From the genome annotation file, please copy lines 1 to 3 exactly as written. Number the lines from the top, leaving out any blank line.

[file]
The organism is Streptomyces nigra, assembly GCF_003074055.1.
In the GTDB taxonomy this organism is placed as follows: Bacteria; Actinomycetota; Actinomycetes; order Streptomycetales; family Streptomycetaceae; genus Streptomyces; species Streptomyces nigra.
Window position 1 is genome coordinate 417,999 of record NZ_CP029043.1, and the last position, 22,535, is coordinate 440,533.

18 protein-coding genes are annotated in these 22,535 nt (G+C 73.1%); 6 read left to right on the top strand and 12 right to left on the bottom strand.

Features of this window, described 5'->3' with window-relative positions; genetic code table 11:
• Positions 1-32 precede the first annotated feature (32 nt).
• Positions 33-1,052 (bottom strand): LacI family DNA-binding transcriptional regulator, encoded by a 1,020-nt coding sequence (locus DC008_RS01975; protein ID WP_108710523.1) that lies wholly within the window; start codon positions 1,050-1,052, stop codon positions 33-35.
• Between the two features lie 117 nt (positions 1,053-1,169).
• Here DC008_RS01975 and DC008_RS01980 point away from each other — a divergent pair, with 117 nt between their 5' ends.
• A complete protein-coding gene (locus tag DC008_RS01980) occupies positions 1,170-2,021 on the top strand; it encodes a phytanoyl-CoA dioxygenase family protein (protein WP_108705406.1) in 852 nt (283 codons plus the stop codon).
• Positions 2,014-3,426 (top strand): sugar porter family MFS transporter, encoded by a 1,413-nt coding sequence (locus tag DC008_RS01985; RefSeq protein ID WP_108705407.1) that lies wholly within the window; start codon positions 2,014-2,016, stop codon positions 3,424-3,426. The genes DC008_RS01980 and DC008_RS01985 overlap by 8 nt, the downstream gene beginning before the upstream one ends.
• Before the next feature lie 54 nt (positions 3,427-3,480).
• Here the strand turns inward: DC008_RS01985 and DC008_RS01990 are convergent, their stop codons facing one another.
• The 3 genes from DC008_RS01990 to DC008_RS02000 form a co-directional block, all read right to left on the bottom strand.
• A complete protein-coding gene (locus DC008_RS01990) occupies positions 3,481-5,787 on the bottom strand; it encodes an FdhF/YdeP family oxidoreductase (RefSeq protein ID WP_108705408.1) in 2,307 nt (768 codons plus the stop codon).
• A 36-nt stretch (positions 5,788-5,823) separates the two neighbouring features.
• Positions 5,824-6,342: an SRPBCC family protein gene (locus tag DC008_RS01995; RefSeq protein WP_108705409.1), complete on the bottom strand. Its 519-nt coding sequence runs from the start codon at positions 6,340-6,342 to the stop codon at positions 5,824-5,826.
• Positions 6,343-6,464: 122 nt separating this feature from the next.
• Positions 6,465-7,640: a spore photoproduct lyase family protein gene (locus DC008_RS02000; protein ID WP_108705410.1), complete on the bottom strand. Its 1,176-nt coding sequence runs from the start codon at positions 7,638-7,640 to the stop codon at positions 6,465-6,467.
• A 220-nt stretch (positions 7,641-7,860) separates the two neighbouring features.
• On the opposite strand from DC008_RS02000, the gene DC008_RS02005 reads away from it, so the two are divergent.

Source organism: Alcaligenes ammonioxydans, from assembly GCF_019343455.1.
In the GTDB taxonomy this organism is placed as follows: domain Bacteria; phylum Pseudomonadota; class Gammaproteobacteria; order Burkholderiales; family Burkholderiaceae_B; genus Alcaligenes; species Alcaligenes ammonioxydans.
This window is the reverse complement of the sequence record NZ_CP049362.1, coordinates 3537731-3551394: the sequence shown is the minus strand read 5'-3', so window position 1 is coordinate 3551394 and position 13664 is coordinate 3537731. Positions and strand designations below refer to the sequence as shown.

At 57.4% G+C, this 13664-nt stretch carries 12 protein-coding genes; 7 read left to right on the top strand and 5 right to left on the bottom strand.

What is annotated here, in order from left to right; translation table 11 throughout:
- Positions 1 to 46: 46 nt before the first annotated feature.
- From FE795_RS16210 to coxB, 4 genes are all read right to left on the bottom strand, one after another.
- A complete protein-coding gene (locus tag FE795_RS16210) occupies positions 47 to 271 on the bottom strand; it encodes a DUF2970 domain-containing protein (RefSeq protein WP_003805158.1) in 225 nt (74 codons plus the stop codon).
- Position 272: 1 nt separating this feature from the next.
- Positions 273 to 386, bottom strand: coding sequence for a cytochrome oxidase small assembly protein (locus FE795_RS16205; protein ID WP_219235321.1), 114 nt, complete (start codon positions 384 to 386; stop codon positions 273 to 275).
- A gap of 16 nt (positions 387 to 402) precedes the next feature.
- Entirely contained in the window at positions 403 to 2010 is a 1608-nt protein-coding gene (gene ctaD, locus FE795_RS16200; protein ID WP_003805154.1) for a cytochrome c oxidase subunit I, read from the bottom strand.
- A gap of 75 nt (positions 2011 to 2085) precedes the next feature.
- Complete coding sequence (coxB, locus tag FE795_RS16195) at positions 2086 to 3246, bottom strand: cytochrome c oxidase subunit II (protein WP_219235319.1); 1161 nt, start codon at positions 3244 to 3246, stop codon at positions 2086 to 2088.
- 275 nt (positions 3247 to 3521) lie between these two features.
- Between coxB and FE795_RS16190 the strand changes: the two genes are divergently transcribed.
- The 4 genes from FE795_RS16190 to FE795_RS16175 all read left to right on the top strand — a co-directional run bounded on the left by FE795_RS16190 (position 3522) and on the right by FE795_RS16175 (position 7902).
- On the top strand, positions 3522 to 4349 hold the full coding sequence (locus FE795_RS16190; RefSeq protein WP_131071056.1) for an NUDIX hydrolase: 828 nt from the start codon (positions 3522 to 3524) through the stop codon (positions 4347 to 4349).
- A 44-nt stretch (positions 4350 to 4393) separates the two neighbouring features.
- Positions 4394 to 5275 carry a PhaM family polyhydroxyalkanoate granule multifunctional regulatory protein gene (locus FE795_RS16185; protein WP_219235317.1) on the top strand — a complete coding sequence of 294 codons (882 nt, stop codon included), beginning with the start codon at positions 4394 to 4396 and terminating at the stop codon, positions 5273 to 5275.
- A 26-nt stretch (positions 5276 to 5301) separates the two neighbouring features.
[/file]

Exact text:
The organism is Streptomyces nigra, assembly GCF_003074055.1.
In the GTDB taxonomy this organism is placed as follows: Bacteria; Actinomycetota; Actinomycetes; order Streptomycetales; family Streptomycetaceae; genus Streptomyces; species Streptomyces nigra.
Window position 1 is genome coordinate 417,999 of record NZ_CP029043.1, and the last position, 22,535, is coordinate 440,533.